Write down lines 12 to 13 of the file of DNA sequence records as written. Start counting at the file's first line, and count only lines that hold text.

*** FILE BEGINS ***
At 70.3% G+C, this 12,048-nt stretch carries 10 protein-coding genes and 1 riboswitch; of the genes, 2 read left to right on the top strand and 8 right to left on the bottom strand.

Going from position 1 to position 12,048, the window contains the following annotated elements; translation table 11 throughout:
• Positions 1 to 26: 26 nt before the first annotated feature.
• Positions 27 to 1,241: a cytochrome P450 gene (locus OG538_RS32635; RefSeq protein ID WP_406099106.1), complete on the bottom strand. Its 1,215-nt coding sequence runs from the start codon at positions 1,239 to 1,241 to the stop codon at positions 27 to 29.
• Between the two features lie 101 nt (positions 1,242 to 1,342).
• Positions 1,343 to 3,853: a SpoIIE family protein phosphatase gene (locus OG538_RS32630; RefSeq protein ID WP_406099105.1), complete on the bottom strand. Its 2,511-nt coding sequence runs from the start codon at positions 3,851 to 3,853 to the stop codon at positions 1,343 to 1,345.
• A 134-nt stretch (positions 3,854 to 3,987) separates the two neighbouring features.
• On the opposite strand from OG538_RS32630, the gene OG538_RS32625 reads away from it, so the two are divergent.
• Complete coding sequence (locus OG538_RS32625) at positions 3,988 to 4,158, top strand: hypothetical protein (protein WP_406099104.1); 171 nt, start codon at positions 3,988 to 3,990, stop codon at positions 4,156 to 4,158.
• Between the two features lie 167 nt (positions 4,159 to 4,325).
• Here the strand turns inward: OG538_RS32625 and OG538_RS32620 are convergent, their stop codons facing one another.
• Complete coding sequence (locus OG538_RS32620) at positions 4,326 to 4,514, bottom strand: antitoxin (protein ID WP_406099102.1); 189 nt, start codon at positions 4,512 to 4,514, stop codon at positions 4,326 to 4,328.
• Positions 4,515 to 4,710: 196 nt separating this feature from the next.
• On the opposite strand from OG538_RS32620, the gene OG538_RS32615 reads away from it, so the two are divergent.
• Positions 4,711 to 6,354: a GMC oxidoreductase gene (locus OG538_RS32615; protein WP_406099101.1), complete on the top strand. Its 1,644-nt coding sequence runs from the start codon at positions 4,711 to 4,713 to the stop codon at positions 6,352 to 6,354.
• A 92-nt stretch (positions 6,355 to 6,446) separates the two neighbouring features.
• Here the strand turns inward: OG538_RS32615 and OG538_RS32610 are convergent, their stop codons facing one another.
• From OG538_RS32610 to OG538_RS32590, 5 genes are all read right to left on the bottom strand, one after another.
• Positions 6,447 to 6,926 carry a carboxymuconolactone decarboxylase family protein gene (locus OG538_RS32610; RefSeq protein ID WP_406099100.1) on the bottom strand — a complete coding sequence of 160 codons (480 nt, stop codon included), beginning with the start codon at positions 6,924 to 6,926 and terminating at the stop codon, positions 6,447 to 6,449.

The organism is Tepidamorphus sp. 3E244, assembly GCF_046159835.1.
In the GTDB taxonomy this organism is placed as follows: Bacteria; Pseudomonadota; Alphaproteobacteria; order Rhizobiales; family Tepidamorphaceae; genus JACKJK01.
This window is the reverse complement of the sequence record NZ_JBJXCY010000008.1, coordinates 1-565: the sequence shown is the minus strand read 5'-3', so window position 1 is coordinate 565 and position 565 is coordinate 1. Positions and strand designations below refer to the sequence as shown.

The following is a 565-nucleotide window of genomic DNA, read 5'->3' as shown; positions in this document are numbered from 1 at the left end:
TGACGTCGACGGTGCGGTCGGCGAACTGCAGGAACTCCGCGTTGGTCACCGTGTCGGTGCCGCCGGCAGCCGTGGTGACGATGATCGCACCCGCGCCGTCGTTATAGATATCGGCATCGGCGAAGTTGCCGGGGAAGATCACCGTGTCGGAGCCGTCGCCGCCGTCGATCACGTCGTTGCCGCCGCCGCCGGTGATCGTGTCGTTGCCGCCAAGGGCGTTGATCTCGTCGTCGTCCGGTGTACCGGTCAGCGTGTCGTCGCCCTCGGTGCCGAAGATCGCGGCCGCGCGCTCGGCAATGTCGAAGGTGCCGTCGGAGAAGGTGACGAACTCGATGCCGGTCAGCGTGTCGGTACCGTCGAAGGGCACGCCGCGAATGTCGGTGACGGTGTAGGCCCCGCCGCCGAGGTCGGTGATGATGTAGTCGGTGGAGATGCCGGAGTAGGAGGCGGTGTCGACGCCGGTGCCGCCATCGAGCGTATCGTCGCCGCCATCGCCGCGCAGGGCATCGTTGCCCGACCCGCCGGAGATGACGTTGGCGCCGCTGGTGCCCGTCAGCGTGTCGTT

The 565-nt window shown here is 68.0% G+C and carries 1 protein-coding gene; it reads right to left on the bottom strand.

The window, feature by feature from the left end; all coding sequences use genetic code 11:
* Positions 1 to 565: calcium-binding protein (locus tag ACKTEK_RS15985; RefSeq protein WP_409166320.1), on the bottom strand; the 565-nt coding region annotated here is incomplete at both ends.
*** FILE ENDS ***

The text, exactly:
• Complete coding sequence (locus OG538_RS32620) at positions 4,326 to 4,514, bottom strand: antitoxin (protein ID WP_406099102.1); 189 nt, start codon at positions 4,512 to 4,514, stop codon at positions 4,326 to 4,328.
• Positions 4,515 to 4,710: 196 nt separating this feature from the next.